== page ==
Trinity Sunday – June 4, 2023
Jane Shelton, CRE

There is no better feeling than that of self-worth.  God, in all his greatness and ability to create the heavens and the earth, and all things on the earth, created humans to provide care over the all that God has made, including animals of the earth, the sea, and the air. 

We do ourselves a disservice when we allow ourselves to be under the control of someone else’s thoughts of us or about us.

Should we worry about what others think of us when we have been crowned with glory and honor by God?  God trusts us enough to have authority over all that has been created, and that we care for them and nurture them the way we are cared for by God.  God trusts us to make wise decisions.

If God provides us with such authority, why do we doubt our abilities when others question us or when others bully us because things are not done the way they think they should be done?   When we allow ourselves to be consumed by this doubt, it does not give us the confidence to lead, and to do God’s work.

When we consider living with the confidence that we know God trusts us with, we are able to make important decisions and do important work.  We come to realize there is nothing better in knowing you have others around you, others that God places in your life to help you get through difficult times, and to celebrate exciting successes as well.

As humans, we have a big responsibility for the works of God’s earth, and God knows we are up for the task.

Are we like the Psalmist singing praises for all this responsibility?  I mean, let’s face it, it is quiet the playground we have here on earth.  God gives us the honor and the freedom to experience it and all that dwells on it.  While we enjoy it, while we cherish it, we also care for it, and it is important that we care for it properly so that others after us will also be able to enjoy what has been deeded for us to pass along to future generations.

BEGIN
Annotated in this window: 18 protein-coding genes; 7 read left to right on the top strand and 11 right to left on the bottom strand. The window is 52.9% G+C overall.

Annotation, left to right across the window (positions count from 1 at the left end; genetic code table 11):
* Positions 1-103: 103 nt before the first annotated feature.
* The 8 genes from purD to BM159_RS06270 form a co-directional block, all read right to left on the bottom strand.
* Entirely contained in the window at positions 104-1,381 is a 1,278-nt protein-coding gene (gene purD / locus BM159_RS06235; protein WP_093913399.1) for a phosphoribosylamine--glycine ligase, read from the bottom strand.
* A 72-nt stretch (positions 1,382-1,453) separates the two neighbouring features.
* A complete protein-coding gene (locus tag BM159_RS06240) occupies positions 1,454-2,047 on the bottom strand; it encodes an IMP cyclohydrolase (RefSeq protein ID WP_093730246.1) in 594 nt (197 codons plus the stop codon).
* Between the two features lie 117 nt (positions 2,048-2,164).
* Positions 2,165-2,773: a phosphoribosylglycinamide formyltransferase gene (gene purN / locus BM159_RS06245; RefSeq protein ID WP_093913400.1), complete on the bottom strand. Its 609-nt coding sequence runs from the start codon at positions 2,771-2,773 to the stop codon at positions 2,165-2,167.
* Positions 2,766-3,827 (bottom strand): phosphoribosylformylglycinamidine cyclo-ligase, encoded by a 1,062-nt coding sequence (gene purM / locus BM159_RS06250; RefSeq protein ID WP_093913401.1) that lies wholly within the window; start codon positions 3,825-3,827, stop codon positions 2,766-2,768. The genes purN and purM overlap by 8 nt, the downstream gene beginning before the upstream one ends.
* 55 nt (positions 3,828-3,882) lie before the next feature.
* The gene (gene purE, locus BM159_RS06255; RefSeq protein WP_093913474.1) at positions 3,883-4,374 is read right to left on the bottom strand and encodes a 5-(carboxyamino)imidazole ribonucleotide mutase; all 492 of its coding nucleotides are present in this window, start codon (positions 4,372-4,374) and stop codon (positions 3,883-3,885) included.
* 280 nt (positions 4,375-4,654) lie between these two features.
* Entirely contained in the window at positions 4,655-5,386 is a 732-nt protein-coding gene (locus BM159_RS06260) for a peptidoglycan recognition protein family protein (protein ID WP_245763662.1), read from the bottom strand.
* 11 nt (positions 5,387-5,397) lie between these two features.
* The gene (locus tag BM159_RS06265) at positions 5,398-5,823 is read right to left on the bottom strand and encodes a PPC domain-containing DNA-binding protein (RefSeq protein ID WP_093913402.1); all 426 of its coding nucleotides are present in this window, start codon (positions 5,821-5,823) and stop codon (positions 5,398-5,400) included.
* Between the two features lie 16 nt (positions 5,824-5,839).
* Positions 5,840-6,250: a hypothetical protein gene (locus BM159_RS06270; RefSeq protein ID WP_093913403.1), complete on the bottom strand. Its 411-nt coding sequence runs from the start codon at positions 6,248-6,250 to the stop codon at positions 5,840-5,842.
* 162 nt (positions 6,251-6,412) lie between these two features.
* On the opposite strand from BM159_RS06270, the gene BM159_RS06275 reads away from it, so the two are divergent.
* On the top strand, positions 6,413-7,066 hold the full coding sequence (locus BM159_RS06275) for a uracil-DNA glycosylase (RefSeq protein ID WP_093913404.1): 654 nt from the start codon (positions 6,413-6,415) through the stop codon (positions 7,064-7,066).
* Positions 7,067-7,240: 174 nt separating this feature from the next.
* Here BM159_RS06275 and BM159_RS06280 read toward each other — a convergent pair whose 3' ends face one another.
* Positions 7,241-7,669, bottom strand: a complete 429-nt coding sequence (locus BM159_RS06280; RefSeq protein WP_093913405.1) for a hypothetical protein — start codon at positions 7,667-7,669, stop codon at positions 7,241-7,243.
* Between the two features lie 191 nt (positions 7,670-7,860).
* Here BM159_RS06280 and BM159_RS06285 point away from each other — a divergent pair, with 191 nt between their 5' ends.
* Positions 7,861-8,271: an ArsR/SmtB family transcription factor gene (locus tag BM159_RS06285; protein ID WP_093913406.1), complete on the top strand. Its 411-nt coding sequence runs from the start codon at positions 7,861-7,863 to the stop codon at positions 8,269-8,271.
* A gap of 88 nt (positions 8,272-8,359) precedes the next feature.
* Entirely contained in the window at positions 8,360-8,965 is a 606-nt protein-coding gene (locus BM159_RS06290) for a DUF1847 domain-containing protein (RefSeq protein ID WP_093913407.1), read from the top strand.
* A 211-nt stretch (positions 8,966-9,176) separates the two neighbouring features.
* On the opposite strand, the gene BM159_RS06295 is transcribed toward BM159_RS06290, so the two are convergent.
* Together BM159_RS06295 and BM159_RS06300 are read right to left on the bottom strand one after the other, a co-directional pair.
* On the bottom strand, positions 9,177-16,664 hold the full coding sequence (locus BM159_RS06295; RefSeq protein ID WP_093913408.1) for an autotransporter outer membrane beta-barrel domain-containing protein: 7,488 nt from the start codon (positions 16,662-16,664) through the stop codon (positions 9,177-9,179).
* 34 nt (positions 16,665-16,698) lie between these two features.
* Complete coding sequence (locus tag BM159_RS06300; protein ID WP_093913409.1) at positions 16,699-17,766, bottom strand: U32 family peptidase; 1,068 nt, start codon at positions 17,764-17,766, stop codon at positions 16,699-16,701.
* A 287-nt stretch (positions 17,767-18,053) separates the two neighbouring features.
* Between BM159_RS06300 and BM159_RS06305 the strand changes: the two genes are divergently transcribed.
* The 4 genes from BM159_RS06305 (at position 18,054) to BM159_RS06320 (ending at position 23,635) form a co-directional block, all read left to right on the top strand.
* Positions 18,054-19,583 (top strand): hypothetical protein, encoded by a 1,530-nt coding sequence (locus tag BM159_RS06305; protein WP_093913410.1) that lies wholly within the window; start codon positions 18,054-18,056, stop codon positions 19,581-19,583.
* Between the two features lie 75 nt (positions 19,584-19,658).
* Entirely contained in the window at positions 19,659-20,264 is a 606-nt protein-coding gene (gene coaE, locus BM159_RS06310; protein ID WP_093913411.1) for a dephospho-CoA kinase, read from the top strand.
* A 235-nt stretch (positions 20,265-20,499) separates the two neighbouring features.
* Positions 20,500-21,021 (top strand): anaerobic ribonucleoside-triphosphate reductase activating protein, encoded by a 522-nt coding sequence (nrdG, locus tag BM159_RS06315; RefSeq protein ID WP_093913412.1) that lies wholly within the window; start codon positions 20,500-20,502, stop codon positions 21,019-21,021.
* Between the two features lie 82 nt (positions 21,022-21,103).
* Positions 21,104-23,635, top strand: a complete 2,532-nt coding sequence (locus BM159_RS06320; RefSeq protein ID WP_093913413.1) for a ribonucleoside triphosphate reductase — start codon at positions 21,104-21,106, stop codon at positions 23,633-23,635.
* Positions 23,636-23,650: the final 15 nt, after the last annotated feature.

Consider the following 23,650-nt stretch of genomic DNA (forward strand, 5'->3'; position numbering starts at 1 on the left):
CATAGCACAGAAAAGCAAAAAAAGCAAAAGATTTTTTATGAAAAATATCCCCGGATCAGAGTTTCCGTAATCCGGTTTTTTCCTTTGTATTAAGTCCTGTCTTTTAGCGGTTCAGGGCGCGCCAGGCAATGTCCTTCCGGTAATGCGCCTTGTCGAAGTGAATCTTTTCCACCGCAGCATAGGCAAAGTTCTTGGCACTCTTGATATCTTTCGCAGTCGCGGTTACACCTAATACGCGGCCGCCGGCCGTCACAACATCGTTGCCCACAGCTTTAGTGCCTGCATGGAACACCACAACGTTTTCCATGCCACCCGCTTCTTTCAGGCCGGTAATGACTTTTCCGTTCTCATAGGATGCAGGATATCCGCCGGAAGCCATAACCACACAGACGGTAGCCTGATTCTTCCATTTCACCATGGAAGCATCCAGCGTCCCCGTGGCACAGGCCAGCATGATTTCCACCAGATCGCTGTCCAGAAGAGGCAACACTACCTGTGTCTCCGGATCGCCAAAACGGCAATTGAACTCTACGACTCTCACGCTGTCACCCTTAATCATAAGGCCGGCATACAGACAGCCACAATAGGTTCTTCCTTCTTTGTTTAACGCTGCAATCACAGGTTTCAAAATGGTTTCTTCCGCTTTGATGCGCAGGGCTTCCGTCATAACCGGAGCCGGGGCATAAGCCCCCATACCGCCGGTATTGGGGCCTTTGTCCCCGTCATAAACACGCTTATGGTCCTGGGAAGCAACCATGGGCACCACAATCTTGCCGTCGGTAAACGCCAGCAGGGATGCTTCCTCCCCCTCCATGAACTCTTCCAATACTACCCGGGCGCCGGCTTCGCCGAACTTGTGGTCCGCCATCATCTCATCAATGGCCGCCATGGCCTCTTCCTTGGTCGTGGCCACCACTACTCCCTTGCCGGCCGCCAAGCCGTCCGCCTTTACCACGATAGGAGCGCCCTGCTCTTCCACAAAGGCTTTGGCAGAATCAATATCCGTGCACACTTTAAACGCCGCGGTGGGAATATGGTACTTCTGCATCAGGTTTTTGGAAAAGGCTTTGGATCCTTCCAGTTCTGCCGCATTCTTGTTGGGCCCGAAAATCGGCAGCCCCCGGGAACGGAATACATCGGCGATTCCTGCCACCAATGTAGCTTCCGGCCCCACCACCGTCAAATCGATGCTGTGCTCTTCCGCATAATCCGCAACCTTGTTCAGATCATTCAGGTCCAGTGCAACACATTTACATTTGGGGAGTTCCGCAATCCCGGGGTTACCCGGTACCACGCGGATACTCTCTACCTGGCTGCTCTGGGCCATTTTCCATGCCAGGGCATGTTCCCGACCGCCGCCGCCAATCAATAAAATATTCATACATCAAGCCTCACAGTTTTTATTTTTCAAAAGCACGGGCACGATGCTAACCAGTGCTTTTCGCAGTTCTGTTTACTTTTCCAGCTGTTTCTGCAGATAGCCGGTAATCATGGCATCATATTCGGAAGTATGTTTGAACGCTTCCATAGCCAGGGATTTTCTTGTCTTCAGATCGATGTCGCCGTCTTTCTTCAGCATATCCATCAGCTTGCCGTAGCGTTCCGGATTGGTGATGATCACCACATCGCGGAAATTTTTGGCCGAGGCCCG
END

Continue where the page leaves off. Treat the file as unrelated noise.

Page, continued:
As I have shared with many of you before, I grew up in rural Berrien County, and all of my uncles’ farmed tobacco.  At just six years old, I was tasked by one of my uncles to drive the tractor for the harvester.  I was so excited to be with the rest of my siblings and cousins working in the field that I could not wait until it was my turn to learn to take the responsibility of this new job.  I could not reach the pedals of the tractor, so a lever was rigged from the brake so that when I lifted it, the tractor and harvester would stop, and when I lowered it, the tractor and harvester would move forward.

This tractor was not the big green tractor that Jason Aldean sings about, but a small red Farmall, that moved slowly down the rows of the tobacco fields as the croppers and the stringers on the harvester could gather the tobacco and string it on a stick so that it could be sent to the barn to be cured.

In my first lesson of driving the tractor, I was shown all the important switches, pulls and gauges, how to turn the steering wheel while watching the direction that the tires moved, and most importantly, the lever to pull up to stop and to press down to go.

The most important job was for me to be sure to keep the tires in the ruts of the main row so that the harvester didn’t veer one way or the other so as not to damage the tobacco rows or the people on the harvester.  I had to keep my eye on the tire and adjust the steering wheel ever so slightly to keep it as straight as possible.

At the end of the row, at least in the beginning, someone older would turn the tractor back into the next row for me to again resume my task of keeping the eye on the tractor tire. 

When my Daddy would take me fishing, he taught me how to bait my hook, how to sling my pole or rod into the water, how to sling it so that it didn’t get tangled into the nearby limbs, which was not an easy task as the best fishing spots often were just under the limbs that I tried to avoid.